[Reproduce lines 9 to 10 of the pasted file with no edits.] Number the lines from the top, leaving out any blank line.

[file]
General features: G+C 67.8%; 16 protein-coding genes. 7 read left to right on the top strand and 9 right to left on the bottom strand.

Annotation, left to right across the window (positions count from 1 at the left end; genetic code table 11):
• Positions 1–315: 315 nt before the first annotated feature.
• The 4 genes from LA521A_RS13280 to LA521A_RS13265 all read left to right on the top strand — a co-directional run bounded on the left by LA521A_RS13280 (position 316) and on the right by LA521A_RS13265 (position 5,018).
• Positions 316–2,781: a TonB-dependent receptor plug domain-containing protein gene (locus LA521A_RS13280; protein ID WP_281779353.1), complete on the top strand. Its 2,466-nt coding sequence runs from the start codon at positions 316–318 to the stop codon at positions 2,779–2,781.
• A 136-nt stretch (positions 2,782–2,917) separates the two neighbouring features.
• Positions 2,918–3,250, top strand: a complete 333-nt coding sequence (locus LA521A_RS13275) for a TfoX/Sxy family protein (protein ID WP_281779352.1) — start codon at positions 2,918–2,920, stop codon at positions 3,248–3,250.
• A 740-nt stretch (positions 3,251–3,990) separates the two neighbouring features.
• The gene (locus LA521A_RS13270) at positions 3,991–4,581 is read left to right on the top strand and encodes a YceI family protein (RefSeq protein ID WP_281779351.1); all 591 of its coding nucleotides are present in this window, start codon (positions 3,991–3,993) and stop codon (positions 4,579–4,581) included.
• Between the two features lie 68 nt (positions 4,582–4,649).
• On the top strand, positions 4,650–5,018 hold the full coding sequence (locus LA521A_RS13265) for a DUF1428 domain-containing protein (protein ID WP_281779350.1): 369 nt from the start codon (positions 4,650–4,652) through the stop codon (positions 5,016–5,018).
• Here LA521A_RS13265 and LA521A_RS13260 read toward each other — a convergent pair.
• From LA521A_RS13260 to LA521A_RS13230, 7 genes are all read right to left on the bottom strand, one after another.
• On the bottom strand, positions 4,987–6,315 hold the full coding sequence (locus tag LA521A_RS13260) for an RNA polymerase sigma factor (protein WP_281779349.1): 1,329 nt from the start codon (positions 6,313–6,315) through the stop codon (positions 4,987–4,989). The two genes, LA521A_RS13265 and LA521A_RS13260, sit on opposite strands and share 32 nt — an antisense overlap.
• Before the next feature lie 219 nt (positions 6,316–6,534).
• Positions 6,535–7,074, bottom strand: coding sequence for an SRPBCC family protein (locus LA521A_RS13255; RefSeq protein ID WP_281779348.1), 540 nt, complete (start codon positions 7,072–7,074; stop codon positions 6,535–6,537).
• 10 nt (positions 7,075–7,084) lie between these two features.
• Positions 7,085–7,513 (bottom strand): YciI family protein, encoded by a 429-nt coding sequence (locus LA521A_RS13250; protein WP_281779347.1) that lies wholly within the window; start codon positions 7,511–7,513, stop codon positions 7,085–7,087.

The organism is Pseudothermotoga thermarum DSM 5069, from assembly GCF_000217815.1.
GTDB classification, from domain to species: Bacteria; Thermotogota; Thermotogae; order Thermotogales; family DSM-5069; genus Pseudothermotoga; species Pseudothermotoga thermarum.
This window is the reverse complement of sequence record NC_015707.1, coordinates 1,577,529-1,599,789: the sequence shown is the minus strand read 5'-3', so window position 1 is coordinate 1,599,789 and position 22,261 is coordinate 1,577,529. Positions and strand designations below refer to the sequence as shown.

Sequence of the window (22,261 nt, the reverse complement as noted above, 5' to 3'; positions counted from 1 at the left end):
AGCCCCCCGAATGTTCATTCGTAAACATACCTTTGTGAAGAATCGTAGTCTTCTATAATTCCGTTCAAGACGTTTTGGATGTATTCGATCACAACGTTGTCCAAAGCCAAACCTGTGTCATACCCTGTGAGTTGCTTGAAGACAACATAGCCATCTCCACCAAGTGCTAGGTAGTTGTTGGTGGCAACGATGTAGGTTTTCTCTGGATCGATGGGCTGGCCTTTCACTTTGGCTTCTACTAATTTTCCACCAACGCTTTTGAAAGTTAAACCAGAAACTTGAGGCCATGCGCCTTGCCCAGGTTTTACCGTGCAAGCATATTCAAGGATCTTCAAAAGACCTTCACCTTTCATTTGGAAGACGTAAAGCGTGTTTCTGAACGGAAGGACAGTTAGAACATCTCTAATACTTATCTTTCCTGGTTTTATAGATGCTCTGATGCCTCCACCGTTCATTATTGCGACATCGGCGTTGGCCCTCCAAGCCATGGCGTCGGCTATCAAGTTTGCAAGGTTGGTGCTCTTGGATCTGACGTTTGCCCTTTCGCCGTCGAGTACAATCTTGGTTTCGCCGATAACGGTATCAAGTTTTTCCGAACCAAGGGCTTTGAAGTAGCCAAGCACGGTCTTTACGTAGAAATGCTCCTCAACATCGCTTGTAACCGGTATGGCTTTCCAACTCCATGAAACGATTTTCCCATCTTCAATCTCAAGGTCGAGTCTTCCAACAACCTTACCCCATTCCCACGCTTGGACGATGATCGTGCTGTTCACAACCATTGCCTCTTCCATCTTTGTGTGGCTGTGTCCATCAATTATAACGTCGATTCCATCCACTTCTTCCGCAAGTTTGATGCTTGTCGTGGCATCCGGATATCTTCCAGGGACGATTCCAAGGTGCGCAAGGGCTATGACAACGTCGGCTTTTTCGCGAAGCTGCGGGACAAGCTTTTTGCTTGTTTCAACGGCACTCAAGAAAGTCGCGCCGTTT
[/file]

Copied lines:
• The gene (locus LA521A_RS13270) at positions 3,991–4,581 is read left to right on the top strand and encodes a YceI family protein (RefSeq protein ID WP_281779351.1); all 591 of its coding nucleotides are present in this window, start codon (positions 3,991–3,993) and stop codon (positions 4,579–4,581) included.
• Between the two features lie 68 nt (positions 4,582–4,649).